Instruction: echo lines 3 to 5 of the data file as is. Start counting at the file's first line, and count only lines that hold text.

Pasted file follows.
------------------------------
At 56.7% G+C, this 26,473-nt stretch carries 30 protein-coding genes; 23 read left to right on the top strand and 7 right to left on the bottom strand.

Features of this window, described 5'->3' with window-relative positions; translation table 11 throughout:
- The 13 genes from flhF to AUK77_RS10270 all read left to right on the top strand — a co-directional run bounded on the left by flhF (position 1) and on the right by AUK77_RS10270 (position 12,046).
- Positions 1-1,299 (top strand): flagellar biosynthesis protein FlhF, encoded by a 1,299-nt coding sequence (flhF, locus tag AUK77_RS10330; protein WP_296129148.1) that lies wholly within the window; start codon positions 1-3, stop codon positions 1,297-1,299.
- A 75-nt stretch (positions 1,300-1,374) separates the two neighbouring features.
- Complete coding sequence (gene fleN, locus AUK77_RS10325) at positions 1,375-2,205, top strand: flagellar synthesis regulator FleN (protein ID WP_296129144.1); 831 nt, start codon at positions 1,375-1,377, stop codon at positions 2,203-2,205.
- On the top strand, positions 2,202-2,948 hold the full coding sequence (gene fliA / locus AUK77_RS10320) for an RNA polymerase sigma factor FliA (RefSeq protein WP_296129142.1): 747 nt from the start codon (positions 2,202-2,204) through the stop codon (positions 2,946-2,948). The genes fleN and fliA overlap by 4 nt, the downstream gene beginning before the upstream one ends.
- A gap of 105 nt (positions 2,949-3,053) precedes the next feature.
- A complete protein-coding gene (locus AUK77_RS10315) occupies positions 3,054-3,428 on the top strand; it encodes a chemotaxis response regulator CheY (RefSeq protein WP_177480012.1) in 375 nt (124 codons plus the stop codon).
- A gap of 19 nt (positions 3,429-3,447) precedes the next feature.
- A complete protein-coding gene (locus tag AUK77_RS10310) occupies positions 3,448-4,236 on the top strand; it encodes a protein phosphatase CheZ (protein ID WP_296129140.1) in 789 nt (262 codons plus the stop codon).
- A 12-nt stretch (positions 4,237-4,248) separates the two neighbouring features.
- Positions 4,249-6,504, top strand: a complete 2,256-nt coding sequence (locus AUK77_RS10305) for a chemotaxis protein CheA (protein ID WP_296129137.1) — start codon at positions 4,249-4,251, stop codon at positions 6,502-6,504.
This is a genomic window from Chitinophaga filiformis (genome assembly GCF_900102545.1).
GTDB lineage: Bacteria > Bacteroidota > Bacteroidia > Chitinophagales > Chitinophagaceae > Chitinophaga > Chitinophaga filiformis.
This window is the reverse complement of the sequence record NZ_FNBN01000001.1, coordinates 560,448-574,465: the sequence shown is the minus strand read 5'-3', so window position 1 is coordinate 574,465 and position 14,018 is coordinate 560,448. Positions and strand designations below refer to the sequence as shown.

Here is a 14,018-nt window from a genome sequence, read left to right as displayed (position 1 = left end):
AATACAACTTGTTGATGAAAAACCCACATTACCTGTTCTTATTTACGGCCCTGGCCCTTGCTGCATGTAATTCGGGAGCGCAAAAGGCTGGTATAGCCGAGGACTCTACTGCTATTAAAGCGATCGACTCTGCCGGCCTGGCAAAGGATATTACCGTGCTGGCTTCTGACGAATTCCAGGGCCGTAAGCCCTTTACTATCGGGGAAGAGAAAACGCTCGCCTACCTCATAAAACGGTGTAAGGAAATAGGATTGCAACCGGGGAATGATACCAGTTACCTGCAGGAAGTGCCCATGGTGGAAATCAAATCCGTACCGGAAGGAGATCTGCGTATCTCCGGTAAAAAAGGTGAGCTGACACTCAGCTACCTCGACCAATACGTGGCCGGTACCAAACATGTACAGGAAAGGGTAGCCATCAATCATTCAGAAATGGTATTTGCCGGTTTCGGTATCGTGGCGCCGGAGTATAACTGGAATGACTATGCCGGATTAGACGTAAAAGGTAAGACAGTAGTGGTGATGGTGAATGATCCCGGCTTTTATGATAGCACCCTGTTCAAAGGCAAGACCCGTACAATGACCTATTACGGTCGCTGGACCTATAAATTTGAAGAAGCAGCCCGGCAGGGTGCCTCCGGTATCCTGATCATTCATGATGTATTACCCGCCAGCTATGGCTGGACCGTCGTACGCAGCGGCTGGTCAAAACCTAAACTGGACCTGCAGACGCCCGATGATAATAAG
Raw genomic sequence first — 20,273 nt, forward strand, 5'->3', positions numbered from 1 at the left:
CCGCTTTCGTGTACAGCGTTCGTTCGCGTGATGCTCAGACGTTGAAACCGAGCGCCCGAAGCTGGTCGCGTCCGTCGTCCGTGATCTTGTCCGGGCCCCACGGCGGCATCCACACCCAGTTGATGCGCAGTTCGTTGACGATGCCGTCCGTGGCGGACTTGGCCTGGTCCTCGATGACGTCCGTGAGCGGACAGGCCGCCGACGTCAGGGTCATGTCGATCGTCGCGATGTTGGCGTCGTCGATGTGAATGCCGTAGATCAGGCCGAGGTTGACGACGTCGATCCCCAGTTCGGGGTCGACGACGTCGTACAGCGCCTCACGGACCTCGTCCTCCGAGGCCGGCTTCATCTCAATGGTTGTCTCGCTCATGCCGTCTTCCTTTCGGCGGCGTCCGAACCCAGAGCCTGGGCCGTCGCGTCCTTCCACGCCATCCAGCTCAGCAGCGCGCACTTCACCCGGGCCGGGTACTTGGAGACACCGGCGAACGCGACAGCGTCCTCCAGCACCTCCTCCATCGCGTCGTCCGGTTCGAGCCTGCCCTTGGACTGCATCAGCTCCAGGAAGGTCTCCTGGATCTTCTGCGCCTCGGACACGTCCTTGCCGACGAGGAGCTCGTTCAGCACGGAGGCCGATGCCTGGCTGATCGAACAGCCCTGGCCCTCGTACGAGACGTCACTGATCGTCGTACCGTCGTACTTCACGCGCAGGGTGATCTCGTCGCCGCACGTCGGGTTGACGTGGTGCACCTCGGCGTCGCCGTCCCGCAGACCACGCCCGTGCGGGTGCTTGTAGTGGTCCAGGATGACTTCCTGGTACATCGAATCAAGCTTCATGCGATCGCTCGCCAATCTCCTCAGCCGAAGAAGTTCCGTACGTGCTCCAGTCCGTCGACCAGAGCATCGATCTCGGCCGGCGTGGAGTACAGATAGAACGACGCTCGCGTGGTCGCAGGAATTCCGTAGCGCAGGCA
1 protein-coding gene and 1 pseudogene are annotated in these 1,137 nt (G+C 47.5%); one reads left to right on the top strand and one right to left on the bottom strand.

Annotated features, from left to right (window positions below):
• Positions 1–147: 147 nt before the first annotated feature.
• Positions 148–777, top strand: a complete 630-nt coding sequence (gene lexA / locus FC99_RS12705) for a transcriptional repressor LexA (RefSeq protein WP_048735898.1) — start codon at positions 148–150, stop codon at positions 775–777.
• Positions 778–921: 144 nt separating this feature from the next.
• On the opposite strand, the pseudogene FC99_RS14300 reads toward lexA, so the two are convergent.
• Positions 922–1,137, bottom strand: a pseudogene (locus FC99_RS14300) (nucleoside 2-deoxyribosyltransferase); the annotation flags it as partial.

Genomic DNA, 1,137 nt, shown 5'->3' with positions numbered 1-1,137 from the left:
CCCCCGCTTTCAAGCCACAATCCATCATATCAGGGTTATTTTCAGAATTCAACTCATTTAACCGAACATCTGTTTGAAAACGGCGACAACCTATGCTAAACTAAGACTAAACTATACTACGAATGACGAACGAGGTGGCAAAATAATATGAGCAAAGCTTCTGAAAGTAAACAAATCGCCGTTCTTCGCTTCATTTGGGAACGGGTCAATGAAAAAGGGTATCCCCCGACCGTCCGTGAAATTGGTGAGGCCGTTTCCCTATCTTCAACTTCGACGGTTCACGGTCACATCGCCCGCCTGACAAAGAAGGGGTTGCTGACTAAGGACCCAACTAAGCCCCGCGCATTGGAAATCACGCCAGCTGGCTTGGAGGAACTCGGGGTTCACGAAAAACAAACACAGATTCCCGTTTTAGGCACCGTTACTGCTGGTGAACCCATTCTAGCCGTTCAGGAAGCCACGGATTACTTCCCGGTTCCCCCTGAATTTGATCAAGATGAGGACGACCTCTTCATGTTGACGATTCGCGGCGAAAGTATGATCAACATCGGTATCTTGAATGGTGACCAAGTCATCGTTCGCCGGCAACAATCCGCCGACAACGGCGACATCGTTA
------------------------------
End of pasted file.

- The 13 genes from flhF to AUK77_RS10270 all read left to right on the top strand — a co-directional run bounded on the left by flhF (position 1) and on the right by AUK77_RS10270 (position 12,046).
- Positions 1-1,299 (top strand): flagellar biosynthesis protein FlhF, encoded by a 1,299-nt coding sequence (flhF, locus tag AUK77_RS10330; protein WP_296129148.1) that lies wholly within the window; start codon positions 1-3, stop codon positions 1,297-1,299.
- A 75-nt stretch (positions 1,300-1,374) separates the two neighbouring features.